Artificial intelligence is built on the assumption that machines can learn. In learning tasks, machines can even teach each other.
Elders are the repository of knowledge and can add much value to AI creations.,
AI creation needs to include various learning approaches and ethical and philosophical input, a hallmark of elder thought.
Copyright: psychologytoday.com – “Artificial Intelligence Can Learn From Seniors”
All too often, when new technological advances make their way into the mainstream, they benefit young adults, who are generally their creators. Sometimes children are the beneficiaries but seldom are elders considered, which matters to me, an elder psychologist. There’s actually an evolutionary reason to explain that.
The ultimate goal of any species is to replicate itself and keep the species alive. So from an evolutionary perspective, adults of reproductive age and their offspring are valued most highly. There has never been an evolutionary role for the long-lived members of a species because they are beyond the reproductive stage of life. But most humans and some animals live well beyond childbearing.
Today, many adults in developed countries can expect at least seventy years and maybe even one hundred.
The Benefits of Senior Input
What is our role then? Certainly, we must provide some benefit to human evolution. And we do. As elders, we collect and transmit our species’ cultural rules and history. Since the beginning of recorded time, we’ve done this—consider shaman or priests’ stories passed on by word of mouth before written language.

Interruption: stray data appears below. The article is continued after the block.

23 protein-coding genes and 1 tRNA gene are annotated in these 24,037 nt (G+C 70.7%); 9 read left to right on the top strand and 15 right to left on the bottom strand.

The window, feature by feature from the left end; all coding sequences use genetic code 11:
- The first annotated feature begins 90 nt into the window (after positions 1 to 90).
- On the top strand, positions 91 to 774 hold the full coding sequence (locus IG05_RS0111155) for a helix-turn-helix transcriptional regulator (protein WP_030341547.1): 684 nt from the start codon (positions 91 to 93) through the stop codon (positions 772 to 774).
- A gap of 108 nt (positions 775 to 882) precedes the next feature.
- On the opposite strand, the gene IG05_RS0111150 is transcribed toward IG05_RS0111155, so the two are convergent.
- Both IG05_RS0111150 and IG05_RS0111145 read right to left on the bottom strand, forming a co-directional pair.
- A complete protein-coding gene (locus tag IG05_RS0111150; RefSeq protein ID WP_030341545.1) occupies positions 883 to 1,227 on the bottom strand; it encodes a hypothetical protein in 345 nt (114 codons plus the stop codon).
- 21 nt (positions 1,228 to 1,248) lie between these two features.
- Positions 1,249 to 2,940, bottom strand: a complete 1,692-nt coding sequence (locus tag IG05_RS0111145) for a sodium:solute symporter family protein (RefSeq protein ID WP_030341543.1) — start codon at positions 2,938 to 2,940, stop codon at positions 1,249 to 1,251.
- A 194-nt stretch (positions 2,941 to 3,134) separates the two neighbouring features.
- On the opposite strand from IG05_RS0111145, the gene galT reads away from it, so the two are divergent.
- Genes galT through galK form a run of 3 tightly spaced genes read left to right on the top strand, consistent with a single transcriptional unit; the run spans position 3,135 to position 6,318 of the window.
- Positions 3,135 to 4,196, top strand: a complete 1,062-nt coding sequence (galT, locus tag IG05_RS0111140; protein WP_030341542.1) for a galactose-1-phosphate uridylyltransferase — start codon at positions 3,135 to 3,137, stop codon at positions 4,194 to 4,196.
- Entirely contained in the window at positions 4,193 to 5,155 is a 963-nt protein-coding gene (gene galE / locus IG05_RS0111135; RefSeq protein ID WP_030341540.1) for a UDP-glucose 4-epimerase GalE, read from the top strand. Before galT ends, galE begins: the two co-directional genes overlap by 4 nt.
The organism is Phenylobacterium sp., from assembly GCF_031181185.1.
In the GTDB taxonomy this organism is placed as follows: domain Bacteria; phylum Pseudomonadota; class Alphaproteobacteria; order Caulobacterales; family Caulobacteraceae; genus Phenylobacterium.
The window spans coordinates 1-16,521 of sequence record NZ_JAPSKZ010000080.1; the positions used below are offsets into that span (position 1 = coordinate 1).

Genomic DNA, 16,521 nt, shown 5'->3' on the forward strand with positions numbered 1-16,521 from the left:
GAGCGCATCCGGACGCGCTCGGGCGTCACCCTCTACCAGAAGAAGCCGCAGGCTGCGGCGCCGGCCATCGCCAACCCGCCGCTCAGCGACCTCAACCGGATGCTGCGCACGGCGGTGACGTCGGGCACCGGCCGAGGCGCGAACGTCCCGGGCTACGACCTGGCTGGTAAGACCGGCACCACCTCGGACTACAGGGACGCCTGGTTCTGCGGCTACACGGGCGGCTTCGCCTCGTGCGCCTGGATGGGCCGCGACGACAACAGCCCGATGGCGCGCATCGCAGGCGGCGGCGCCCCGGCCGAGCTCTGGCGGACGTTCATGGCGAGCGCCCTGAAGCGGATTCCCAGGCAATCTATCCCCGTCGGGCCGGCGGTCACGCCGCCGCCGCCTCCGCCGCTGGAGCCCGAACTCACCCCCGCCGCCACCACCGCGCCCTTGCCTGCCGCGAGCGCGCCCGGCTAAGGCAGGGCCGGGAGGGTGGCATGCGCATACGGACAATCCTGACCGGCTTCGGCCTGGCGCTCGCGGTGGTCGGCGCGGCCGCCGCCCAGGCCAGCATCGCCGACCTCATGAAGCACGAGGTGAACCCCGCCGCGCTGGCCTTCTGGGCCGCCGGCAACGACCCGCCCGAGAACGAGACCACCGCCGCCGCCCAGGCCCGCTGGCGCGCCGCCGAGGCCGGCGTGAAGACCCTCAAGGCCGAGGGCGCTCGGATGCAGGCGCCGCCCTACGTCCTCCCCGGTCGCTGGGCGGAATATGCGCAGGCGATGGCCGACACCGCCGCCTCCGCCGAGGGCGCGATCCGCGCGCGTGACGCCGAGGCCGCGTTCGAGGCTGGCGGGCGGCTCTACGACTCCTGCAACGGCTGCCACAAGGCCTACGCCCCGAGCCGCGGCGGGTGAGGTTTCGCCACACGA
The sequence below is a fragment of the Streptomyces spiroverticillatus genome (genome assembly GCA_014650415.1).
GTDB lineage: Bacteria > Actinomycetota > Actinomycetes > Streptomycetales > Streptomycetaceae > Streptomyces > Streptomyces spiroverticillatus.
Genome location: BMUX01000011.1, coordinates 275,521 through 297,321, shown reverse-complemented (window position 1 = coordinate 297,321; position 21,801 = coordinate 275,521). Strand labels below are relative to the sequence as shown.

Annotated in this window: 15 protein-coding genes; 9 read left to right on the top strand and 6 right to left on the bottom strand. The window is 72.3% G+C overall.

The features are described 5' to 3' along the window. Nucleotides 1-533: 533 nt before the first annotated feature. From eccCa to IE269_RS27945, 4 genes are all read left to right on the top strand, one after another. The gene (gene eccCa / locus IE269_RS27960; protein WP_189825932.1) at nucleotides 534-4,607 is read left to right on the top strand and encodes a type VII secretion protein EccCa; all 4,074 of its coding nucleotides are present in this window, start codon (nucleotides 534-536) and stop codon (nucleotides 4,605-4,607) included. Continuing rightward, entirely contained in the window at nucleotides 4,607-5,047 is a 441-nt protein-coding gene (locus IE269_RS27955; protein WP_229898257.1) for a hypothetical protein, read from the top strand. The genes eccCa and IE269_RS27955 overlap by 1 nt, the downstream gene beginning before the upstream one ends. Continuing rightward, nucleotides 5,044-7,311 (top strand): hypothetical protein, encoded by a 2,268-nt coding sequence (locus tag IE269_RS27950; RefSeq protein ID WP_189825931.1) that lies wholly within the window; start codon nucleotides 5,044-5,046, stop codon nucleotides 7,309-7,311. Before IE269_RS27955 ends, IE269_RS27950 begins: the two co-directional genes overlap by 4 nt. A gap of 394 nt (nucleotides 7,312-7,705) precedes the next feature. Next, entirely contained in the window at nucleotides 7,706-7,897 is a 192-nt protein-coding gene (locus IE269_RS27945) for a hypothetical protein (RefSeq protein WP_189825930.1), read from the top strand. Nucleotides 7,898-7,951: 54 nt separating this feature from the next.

Cave drawings communicated hunting rituals and important ideas worth remembering about dangers from nature or other tribes. We, elders, are the repository of knowledge, with brains full of information and how-to skills accumulated over our decades of living. As a generation, we are the experts in problem-solving, able to select new connections between ideas and new ways of doing things from our vast knowledge base.
Wisdom Adds Value to AI Perspective
While older folks don’t have the physical agility or energy of young and middle-aged adults, we make up for it with wisdom—the ability to draw on our accumulated know-how and create novel solutions to everyday problems. On the other end of the age spectrum, young children definitely have creative abilities and haven’t yet internalized learning biases that limit the way they will eventually think. But elders have a unique perspective on how the world works.[…]
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